WRU make major announcement as £35m problem could spark seismic decision in months

-Credit: (Image: Huw Evans Picture Agency)
-Credit: (Image: Huw Evans Picture Agency)

The Welsh Rugby Union has confirmed it will consider cutting the number of regions later this year if it can't bridge a £35m funding gap over the next five years in the professional game.

As the WRU announced its headline five-year strategy to get the game back on track, it described its financial position as stable but with an overall debt of £24m, with a £15m annual deficit and overall £35m funding gap over five years to be able to service the professional game to a successful level.

The WRU will look to bridge that gap this summer, and the current intention is to try and keep four regions. But if it can't, it will consider activating the two-year notice clause in the Professional Rugby Agreement which will allow them to go down to three sides.

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Another radical proposal which could be considered is an aggressive tiered funding model where one or two sides are funded considerably higher than the other two.

"Having done the work (in forming the strategy) the level of investment, when you've heard the financial position, is significant," said WRU CEO Abi Tierney. "If we are going to be successful we have a significant gap to close.

"There's two ways to address that. One is we identify ways to grow our income, ways regions can grow their income, look at debt restructuring and we can look at how we can utilise our balance sheet. If we can't close that gap then the way we will be able to achieve that goal is by having a different structure for the regions.

"You could cut the number of regions so that you've got less to invest in, to have two regions who get more money.

"It could be 2+2, or even the Irish model of 3+1, but the first priority is trying to close the gap. That is what we are working towards doing so we can invest in the regions to the level we need to.

"This is all about trying to prevent all our regions going bust. When you look at the pathway for players it's very much based on having four regions.

"We have given them all KPIs and minimum standards to reach. We will be discussing the way forward collectively in September. We can't survive if we keep on going in the way we are and spending too much money against the money we are bringing in."

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A headline strategy for the whole of Welsh rugby was announced today with the five key targets over the next five years - the men's and women's national side consistently ranked in the top five in the world, the regions challenging in play-offs, growing the number of active participants, financial sustainability at all levels and to increase the percentage of the Welsh public feeling positive about Welsh rugby.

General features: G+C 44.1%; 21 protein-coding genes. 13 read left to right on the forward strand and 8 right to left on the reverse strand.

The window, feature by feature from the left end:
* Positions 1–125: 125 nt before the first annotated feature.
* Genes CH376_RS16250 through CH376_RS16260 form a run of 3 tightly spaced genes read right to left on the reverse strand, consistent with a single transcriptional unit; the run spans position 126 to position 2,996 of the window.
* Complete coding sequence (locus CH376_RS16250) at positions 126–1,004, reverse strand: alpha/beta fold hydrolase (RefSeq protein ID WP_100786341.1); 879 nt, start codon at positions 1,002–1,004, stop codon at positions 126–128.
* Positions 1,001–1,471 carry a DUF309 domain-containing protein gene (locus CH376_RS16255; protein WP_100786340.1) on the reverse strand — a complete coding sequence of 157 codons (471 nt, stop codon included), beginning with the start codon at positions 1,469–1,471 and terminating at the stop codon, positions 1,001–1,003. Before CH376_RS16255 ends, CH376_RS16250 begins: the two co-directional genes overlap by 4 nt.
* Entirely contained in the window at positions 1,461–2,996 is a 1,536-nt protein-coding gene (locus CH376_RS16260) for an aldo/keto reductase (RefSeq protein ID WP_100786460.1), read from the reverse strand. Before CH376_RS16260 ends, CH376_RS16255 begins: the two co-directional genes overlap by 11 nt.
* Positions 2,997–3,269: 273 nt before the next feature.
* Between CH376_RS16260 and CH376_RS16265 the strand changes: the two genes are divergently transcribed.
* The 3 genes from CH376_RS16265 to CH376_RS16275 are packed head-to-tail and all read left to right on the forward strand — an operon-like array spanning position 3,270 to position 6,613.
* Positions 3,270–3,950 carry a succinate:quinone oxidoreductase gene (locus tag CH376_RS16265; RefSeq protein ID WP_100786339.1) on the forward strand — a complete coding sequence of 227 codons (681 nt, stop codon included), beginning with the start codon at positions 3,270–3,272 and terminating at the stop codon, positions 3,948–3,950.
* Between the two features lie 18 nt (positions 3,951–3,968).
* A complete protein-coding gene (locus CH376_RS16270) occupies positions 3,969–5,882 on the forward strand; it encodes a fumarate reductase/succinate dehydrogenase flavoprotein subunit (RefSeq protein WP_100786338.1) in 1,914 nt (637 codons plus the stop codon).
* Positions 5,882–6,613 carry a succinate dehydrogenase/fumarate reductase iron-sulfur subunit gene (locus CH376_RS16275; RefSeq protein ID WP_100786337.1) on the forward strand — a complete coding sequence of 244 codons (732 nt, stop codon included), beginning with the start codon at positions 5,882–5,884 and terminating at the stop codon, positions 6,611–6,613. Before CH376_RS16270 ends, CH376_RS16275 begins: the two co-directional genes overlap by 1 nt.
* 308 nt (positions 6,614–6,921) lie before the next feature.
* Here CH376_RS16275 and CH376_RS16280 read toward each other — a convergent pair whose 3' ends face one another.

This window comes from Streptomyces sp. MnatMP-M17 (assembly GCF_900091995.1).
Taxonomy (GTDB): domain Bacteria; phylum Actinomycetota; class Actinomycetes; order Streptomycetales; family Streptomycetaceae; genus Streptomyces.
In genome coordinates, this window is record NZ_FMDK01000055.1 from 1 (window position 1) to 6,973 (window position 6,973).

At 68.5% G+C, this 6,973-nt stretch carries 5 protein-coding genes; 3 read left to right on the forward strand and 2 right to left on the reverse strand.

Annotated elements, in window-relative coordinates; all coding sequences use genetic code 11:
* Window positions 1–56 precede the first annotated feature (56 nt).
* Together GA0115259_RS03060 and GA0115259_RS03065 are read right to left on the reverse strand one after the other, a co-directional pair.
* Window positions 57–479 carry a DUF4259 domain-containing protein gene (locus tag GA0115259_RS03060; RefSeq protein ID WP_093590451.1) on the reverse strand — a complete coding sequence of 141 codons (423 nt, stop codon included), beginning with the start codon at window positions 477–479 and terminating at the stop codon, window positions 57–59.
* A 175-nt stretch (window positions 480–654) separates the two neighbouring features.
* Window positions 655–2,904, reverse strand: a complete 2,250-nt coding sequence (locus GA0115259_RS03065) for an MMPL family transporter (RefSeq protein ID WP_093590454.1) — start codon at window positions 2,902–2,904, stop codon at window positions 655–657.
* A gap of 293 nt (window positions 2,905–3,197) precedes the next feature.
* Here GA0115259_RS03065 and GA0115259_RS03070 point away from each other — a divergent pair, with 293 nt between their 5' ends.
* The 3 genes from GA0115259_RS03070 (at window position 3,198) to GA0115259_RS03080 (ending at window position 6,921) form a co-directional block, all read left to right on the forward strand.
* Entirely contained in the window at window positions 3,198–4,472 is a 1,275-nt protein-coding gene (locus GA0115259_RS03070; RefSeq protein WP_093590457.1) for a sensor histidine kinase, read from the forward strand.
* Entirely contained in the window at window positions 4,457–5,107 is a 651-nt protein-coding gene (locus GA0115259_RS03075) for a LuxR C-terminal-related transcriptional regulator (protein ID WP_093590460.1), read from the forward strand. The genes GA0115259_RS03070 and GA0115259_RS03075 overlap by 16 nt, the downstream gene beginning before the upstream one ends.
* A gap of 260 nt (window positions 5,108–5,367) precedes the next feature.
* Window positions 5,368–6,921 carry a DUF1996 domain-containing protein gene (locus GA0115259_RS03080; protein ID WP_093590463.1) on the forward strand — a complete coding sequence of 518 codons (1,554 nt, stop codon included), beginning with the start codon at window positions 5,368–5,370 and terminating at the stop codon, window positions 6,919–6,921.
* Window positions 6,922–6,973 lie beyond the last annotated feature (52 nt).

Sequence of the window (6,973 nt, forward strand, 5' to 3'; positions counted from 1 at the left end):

The WRU will then publish its final in-depth strategy in October, where all the big decisions will be made. The key one clearly focusses on funding the professional game in a way that it can be successful. How that looks will depend on the Union and regions' ability to grow income and reduce debt. If it can't do that to a significant level, Welsh rugby will be set for a seismic change of some sort.

WRU chair Richard Collier-Keywood has admitted the governing body face steep financial challenges as a result of the Covid-19 pandemic.

“The WRU was running a financial deficit of around £15m per year which was funded by the disposal of WRU assets, reducing our income potential for the future," he said.

“We will shortly publish the final version of our accounts for the year ended 30 June 2023 which will include some substantial changes, but which now give us a sustainable financial starting point.

“Covid had been a major cost for the professional and community game in Wales and despite the £13m of grants from the Welsh Government in total, to the four regions and the WRU, we have been struggling to recover from the approximately £20m of debt incurred by rugby in Wales."

Announcing the strategy, CEO Tierney said: “We have created something that we can all be really proud of, something which will see us rise sustainably to new heights by 2029.

“We have challenged ourselves to be ambitious, but also realistic and rigorous in our decision making.

“One exciting aspect at the heart of the strategy is a commitment across all elements of the professional game to share resources and expertise, meaning we, across the regional clubs and the WRU, will collaborate much more closely on and off the pitch.

“This will include the new ‘head of growth’, who will help us to grow our revenues and bridge the shortfall in the funding required for our teams to thrive and compete at the highest levels.

“Above anything, we will ensure this strategy is achievable in every aspect, with the ability to show the scope and range of our commitments and to cost them accordingly. We will be completely transparent in this process and announce more detail in the months ahead.

“An increase in financial discipline, process and rigour is an immediate focus for us, as we know we have been spending more than we have been bringing in in recent years. This strategy is about professionalising all aspects of how we operate and govern the WRU.

“Together with these plans to right-size the organisation and ensure our spending is in line with our income, we must also grow in core areas, to reinvest in all aspects of the game.”

As part of the wide-ranging plan, the WRU will assess options for growth in income through a review of every facet of the professional game over the coming months, with the ambition to make progressive choices which will challenge all that has gone before. The five-year plan will then be published in full in October.